An important question that confronts managers and researchers... is this: If Chinese and Indian firms are beginning to behave like Western multinationals, what are the implications of this development for managers? We discern three broad approaches:
1. Treat the development as a revolutionary break in the history of global business and hail the acquiring firms as bringing unheralded changes to the world of commerce. This perspective views the overseas acquisitions by emerging market firms as a natural trajectory of their internationalisation. Researchers writing in this vein carefully document and celebrate the growth of MNCs from emerging markets but leave unexplored the implications of the phenomenon.
2. Acknowledge that acquisitions by C&I firms are indeed rising but question whether they are indeed value creating. Taking the cue from traditional finance and strategy literature, this approach asks questions such as these: Have the buyers from newly industrializing countries overpaid for these acquisitions? Do such buyers have the wherewithal to add to or extract value from their overseas acquisitions? If the answer to these questions are in the negative, then incumbents in global industries have little to fear from or worry about such acquisitions.
3. This final approach, which we adopt, is to acknowledge that acquisitions by firms from China and India are indeed rising. But we then ask a different set of questions, primarily from a competitive perspective. Taking the cue from strategy literature, this approach asks questions such as: How do these overseas acquisitions by firms from newly industrializing countries change the competitive landscape in global industries? How do they influence the strategic options open to incumbents in these industries? In what ways do different responses to the questions influence how incumbents react, or should react, to these overseas acquisitions by Chinese and Indian companies in their industries?
The first approach is exemplified by writers who praise the growth of multinationals from China and India but stop there.
A recent book on emerging Indian multinationals cites a number of Indian firms, such as Tata Motors, Tata Steel, Godrej, Suzlon, Bharat Forge, and Hindalco that have made acquisitions abroad and indicates that it is part of the companies’ strategy to globalize. The authors do not, however, ask why it should matter to their global rivals. Witness their description of Suzlon’s acquisitions: “Suzlon acquired Hansen Transmissions of Belgium in 2006 . . . [which] cemented Suzlon’s position ... as a top-tier global manufacturer.” The authors then go on to describe how Suzlon is trying to overcome challenges associated with globalization such as managing cultural diversity, maintaining financial performance, and growth. There is no discussion about what challenges Suzlon’s rise poses for its global rivals and how they could and should respond to them. Many commentators in newly industrializing countries have taken to writing paeans of praise for globalizing firms. For our purpose, though, such pronouncements of greatness of globalizing firms from India or China are not of much help.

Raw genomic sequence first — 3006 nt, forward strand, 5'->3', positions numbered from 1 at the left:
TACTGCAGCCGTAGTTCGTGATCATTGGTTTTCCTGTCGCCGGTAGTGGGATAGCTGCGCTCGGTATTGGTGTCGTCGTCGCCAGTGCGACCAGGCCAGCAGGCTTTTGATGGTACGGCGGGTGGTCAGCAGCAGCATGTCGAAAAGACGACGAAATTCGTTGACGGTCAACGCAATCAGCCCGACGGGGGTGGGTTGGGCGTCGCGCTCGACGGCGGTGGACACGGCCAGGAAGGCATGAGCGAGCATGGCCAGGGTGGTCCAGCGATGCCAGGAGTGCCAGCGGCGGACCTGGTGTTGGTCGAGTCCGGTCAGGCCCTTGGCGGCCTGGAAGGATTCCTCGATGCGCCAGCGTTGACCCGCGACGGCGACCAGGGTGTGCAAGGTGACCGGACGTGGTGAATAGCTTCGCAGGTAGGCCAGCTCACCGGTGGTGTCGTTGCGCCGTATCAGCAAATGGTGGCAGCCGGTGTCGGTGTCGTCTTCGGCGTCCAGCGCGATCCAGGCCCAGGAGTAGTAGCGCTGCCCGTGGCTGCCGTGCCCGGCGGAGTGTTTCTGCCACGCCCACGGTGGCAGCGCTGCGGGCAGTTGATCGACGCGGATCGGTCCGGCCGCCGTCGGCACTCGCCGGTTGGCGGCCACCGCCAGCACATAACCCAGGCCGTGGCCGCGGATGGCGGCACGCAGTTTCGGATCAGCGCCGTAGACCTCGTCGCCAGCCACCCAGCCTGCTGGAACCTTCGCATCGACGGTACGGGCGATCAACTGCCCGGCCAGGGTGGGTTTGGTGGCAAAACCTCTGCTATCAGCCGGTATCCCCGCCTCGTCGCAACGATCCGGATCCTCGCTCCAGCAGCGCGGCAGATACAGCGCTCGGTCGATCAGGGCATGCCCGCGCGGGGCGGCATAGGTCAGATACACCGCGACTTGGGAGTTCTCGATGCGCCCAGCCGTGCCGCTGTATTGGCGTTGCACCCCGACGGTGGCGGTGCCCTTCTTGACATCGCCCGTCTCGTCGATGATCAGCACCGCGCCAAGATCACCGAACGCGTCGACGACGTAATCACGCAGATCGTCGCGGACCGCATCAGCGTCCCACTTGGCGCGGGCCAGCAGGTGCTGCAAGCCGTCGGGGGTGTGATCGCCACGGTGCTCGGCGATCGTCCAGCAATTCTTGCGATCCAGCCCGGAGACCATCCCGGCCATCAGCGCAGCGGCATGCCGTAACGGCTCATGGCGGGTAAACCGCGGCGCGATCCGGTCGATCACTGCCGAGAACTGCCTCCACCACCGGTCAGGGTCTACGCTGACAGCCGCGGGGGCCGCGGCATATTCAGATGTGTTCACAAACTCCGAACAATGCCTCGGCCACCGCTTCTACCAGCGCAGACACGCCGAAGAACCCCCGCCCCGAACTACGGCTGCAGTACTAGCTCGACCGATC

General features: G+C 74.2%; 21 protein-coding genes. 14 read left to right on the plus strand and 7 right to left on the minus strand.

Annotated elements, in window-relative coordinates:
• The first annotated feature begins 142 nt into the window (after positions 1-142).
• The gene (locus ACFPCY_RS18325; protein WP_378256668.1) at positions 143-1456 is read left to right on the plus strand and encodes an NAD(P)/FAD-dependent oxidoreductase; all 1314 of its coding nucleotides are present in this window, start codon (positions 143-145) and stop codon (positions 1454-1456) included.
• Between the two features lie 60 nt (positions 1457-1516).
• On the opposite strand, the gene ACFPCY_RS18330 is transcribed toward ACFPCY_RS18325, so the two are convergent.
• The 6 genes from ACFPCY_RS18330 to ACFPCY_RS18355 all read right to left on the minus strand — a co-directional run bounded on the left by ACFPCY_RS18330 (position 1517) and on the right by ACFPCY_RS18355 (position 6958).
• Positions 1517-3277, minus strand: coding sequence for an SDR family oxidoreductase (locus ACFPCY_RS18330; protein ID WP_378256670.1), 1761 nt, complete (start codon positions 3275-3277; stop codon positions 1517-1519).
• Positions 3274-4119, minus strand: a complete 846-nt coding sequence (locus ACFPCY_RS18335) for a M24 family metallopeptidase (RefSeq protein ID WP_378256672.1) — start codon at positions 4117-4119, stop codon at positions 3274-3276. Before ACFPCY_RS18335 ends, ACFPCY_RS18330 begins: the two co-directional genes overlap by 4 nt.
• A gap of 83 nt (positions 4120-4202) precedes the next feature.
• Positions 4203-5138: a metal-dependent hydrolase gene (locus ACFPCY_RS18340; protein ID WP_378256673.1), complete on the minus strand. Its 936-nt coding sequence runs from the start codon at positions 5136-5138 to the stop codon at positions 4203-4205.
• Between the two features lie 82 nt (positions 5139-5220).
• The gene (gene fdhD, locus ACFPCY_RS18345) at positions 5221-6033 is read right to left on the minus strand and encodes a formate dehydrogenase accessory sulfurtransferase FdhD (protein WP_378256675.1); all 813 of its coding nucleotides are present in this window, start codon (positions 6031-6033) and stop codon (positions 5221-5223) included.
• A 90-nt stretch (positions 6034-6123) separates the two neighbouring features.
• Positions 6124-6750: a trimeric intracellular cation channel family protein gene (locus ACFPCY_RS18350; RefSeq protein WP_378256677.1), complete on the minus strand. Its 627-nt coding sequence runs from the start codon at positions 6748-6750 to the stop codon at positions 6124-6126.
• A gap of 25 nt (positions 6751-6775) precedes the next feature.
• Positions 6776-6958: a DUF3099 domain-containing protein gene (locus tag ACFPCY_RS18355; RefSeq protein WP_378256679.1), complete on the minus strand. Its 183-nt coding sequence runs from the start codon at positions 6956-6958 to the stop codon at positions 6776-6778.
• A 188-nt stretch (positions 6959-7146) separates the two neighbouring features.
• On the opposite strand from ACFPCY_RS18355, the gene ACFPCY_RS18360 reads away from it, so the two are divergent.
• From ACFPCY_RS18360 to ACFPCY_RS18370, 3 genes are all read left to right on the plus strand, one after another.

The second approach acknowledges the rising trend in overseas acquisitions by Chinese and Indian firms but then goes on to question the value of such acquisitions. This approach takes a firmly financial perspective. The literature suggests that a large proportion of acquisitions does not, in general, create value for the acquiring firm. Some researchers have concluded that between half and three-fourths of acquiring firms have actually cost their shareholders by destroying shareholder value. One researcher has used this value creation perspective to question the usefulness of Indian firms’ overseas acquisitions. He argues that Indian firms’ recent overseas acquisitions have not been value creating but value destroying. Using detailed case studies of acquisitions in the steel industry (Tata Steel’s acquisition of Corus), aluminum industry (Hindalco’s acquisition of Novelis), and automotive industry (Tata Motors’ acquisition of Jaguar and Land Rover), he argues that these acquisitions fail the test of value creation. He hypothesizes that management hubris and nationalistic cheerleading have led to poor strategic assessments, followed by overpayment and poorly conceived integration efforts. These have combined to make these acquisitions poor strategic moves. His conclusion is that Indian firms’ acquisitions have destroyed shareholder value and are more of an albatross around the necks of Indian companies rather than opportunities for enhancing long-term advantage. Presumably similar arguments can be made of Chinese acquisitions abroad.
Excerpted with permission from the publisher. Copyright Wiley India. All rights reserved.
GLOBAL STRATEGIES FOR EMERGING ASIA
AUTHOR: Anil K Gupta, Toshiro Wakayama, U Srinivasa Rangan